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Old 01-31-2014, 12:07 PM
 
Location: Gatineau, Québec
26,882 posts, read 38,032,223 times
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Quote:
Originally Posted by Natnasci View Post
Sometimes in life we only see the things we are looking for.
Sorry, but Australia is still way more British than Canada is.
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Old 01-31-2014, 12:46 PM
 
1,217 posts, read 2,599,248 times
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Quote:
Originally Posted by hobbesdj View Post
Jonathanc, good post. However, If I can nitpick a bit, you have somewhat overstated the similarities of America and Canada in the past.

English Canada and the US were effectively settled in different time frames. Colonial French Canada certainly was settled during the same time that colonial America was being settled, but English Canada is much younger than the US. The first sizable English settlement did not emerge until the 1830's when York (Toronto) had developed into a large town, and it must be noted that the very first roots of these settlers in Canada went back to the end of the American Revolution, a few decades, at most. In comparison, the roots of American settlers went back to the early 1600's, well over a century before before. Additionally, large areas of English Canada were settled over a base Francophone population, as evidenced in Ontario, Manitoba, New Brunswick, and to a smaller extent Québec.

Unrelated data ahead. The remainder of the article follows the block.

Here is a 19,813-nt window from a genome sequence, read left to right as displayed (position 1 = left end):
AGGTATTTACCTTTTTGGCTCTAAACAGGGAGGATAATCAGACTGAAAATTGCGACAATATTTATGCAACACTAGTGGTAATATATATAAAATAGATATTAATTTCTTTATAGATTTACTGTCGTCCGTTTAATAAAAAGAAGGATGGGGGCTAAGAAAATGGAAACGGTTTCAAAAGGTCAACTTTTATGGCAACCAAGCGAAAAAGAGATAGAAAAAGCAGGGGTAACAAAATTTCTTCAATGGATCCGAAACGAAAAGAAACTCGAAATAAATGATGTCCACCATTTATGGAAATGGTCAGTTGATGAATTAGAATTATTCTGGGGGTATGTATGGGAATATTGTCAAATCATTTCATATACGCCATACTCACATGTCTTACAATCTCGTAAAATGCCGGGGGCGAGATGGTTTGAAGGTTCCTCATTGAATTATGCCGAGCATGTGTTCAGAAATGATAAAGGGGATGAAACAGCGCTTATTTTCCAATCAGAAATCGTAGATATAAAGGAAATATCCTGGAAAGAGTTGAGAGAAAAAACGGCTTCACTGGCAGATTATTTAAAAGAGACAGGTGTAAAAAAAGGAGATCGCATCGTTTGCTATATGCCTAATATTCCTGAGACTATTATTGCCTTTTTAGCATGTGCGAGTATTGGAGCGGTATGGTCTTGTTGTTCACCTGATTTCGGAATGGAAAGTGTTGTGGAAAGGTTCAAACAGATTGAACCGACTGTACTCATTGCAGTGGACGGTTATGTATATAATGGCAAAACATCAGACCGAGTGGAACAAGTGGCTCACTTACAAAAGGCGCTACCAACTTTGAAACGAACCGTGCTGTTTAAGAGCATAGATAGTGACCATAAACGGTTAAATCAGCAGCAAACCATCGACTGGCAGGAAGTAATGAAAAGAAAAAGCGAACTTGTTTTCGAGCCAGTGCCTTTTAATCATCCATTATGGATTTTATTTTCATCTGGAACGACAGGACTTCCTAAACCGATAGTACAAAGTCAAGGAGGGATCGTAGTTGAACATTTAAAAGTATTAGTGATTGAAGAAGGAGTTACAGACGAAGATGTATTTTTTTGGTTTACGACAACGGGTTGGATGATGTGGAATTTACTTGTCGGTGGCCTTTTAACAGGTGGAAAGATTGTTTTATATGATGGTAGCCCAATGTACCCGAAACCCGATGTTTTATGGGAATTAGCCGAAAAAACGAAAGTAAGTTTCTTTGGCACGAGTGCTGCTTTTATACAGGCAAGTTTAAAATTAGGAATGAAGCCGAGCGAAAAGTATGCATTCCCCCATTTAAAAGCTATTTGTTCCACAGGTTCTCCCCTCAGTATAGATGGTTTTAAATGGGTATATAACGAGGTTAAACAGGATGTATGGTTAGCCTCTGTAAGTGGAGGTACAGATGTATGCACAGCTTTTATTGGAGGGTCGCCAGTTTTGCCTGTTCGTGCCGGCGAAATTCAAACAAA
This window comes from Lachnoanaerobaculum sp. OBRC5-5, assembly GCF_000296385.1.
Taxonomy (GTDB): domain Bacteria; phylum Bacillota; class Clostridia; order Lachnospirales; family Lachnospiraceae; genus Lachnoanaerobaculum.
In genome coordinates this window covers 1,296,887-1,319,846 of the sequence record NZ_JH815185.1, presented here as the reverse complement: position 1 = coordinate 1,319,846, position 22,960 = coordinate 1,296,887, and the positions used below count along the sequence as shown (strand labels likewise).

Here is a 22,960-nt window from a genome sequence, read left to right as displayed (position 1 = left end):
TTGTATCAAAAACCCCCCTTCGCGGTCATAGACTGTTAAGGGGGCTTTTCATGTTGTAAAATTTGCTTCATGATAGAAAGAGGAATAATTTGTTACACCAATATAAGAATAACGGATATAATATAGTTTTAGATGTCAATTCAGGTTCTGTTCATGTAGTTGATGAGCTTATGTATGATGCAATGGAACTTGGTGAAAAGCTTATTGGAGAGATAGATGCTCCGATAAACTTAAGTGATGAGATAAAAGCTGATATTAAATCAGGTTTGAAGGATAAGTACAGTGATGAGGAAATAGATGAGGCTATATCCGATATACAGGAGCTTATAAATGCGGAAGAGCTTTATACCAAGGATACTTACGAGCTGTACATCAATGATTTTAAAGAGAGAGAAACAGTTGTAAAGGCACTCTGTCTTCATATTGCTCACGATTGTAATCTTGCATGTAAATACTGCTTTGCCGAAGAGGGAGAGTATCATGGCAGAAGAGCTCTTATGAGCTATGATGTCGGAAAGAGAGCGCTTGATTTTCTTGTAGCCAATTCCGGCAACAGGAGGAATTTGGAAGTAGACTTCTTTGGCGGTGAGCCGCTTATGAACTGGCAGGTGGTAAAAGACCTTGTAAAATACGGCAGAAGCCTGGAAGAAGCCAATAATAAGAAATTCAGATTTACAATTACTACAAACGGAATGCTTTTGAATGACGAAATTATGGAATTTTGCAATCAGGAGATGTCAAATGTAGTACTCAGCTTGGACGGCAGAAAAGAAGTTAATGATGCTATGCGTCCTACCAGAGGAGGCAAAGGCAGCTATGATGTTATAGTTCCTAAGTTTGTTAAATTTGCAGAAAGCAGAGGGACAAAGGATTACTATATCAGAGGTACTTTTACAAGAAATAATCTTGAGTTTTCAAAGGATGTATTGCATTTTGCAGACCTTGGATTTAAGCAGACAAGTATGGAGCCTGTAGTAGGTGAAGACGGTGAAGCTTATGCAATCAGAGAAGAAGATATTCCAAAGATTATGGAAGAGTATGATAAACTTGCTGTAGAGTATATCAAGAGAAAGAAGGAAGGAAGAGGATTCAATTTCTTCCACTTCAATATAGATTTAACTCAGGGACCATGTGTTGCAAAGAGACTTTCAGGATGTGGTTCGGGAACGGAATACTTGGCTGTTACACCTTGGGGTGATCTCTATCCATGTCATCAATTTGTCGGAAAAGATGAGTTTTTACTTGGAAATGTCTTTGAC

Population-wise, much of Canada remained effectively a frontier until the mid-1900's, and the British influence on Canada was massive when compared with the US. Not only did Canada not obtain self-government until the passing of the Statute of Westminster in 1931, but English Canada developed a sort of hybrid identity of being both British and Canadian at the same time. English Canadians were much, much, more likely to have one or more British grandparents, or parents, in the 1800's and 1900's than an American. An example of this can be seen by looking at the British population as late as the 20th century; during World War I British colonists made up a very significant 11 percent of Canada's population, and accounted for nearly 3/4 of the Canadian Expeditionary Force fighting in Europe.